I am going to do a book review of an econ book that has just come out. And I think it’s fitting that my first post on the return of the Credit Writedowns ‘blog’ is a review of such a good book like “The Myth of Capitalism”.
I started this website just over a decade ago in the middle of the financial crisis. And you would think that, after a decade of recovering from that episode, putting regulations and safeguards in place, and sending the US economy to record low unemployment, that a lot of the complaints people had about ‘capitalism’ would have gone away. In fact, the distrust of capitalism is worse now than it was ten years ago. And Jonathan Tepper’s book, co-written with Denise Hearn, goes a long way toward identifying why. It also ends with some ideas about fixes.
Can I start with my view, first?
A lot of times, when you read reviews about books on the economy, you end up wondering what the reviewer’s ‘priors’ are as people like to say in economics. You read the review and wonder where the biases of the reviewer are, because that can tell you a lot about the review. So I’m going to lay it out there.
The ‘Corporatist’ is a kleptocrat masquerading as a believer in liberty. He uses terminology based in liberty to construct an ideology solely as a means of furthering the gains of a specific strata of society allied with the corporatist and at the expense of other strata, by coercion if necessary.
That’s me, seven years ago on this very website in a post I called Corporatism masquerading as Liberty. So, those are my priors coming into this; I’m someone who sees the ‘ideology’ of freedom and liberty being used as a cloak and shield for people who are almost entirely self-interested. And what I believe has happened is that ideology has been injected into our form of capitalism as a way of disarming naysayers and allowing the ‘Corporatist’ to benefit at everyone’s expense.
So when I read “The Myth of Capitalism” (henceforth The MOC) was subtitled “Monopolies and the Death of Competition”, I was intrigued because the question for me was how self-interested people are able to reap all the gains of our system, while avoiding a lot of the downsides. For example, think of Dick Fuld, the longtime CEO of Lehman Brothers, a company whose failure brought the global financial system to its knees. He’s not in jail. As a far as I know, he never even paid a fine. He probably incurred a lot of legal fees and is a pariah in the world of finance. But, I reckon he’s not much bothered by that and is sitting pretty right now.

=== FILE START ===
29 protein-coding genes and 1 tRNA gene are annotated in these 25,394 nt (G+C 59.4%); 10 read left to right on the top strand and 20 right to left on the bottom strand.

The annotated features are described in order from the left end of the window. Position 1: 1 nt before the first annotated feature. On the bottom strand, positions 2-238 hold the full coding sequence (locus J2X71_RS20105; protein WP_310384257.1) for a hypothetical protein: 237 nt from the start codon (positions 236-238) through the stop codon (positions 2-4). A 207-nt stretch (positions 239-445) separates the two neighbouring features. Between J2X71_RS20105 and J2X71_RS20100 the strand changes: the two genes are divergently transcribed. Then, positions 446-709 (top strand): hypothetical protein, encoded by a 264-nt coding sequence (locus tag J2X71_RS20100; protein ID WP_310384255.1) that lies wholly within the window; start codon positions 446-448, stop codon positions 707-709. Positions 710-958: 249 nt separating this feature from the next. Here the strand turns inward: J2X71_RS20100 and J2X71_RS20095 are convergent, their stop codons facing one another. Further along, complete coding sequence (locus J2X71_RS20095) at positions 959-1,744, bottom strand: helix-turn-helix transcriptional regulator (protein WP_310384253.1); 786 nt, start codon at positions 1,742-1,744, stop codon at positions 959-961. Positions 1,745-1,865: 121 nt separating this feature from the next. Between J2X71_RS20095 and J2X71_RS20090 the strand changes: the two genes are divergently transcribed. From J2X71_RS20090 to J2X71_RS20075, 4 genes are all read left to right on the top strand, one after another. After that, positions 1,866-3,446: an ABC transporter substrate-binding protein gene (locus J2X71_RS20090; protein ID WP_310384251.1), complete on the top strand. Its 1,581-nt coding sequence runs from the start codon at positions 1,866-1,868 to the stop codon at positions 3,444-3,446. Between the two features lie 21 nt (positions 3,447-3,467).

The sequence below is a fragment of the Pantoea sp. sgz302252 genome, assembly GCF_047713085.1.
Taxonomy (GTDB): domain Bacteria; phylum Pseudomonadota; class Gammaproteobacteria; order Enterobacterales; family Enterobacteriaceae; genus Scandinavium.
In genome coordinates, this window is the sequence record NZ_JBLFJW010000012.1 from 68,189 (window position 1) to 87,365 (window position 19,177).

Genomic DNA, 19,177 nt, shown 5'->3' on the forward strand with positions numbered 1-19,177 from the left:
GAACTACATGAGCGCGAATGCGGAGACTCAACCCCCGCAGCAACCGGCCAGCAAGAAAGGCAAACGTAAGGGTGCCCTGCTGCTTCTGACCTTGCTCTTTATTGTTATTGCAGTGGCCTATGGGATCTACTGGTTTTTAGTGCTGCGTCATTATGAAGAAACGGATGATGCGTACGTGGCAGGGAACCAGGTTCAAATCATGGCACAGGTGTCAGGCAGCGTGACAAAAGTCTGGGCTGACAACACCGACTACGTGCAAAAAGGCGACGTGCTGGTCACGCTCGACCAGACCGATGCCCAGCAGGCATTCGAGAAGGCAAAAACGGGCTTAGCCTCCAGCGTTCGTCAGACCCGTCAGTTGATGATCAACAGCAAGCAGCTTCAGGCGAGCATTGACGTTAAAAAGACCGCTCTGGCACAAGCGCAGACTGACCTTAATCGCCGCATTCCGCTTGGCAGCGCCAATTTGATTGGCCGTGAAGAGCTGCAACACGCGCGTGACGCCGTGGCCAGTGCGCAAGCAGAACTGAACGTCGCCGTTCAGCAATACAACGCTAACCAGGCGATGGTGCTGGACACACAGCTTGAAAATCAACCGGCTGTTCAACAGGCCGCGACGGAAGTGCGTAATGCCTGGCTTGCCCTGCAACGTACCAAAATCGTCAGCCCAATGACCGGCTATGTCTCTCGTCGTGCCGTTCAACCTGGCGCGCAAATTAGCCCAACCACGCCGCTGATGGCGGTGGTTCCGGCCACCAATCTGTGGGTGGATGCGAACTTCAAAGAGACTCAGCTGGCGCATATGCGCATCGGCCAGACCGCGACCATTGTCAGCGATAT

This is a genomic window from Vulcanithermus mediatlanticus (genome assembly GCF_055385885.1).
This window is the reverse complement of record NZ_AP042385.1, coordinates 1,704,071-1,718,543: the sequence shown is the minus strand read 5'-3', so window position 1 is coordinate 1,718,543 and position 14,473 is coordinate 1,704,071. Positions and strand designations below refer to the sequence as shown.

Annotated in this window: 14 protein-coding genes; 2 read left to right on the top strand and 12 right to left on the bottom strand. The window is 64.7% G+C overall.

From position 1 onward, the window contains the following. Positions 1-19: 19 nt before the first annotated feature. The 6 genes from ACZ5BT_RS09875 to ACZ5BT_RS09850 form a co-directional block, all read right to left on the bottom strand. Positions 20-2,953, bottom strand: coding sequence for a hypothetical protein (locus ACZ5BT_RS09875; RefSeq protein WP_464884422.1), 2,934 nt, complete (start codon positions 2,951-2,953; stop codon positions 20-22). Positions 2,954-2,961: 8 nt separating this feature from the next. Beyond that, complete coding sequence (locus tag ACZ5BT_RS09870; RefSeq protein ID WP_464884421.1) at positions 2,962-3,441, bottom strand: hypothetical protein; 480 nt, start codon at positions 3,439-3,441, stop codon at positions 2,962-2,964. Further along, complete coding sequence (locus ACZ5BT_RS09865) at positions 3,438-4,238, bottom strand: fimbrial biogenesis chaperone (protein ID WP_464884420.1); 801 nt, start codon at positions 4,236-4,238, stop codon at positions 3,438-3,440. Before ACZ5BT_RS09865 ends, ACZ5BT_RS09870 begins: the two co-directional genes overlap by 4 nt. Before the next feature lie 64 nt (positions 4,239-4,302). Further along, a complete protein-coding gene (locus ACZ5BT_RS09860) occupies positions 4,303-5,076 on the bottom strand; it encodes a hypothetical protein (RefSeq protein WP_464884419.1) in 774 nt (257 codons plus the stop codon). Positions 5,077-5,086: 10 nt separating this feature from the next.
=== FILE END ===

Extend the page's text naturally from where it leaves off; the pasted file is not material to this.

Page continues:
The book’s strength is data
But the MOC isn’t about that at all. It’s not about how individual actors went out and took all the gains for themselves, leaving the rest of us holding the bag. It’s more about how the ideology of liberty is used to justify a lax regulatory and anti-trust approach that has led to extreme concentration across a wide swathe of industries. And the strength of this book is data - reams of data. Right out of the gate, The MOC hits you with one factoid, one data set after the next, showing you without question that industry concentration in the US is absolutely enormous.
In Chapter 1 alone, you get charts on the volume of mergers, the number of antitrust cases, the collapse in the number of publicly-listed companies, the collapse in initial public stock offerings, and the decline in the reference to ‘competition’, ‘competitors’ and ‘pressure’ in business annual reports. The data really makes the case. I came away from that first chapter 100% convinced that Tepper and Hearn had made a strog case that nearly every important industry in the US had a high degree of concentration, with a few firms dominating their industry.
The Buffett approach
The key insight for me here in the MOC is that companies that dominate their industries are like a toll road you have to use, extracting their rent for use of their services and products. I immediately thought of Robert Moses and the Port Authority of New York when reading the book because Moses was able to dominate mid-20th century New York City’s landscape and infrastructure through his control of the Port Authority’s tolls of bridges and tunnels leading into and out of Manhattan. And while Moses started off as a do-gooder committed to public works, he ended up becoming a sort of tyrant, impervious to scrutiny and disdainful of public input. That’s a perfect analogy for the oligopolies that control most facets of American life.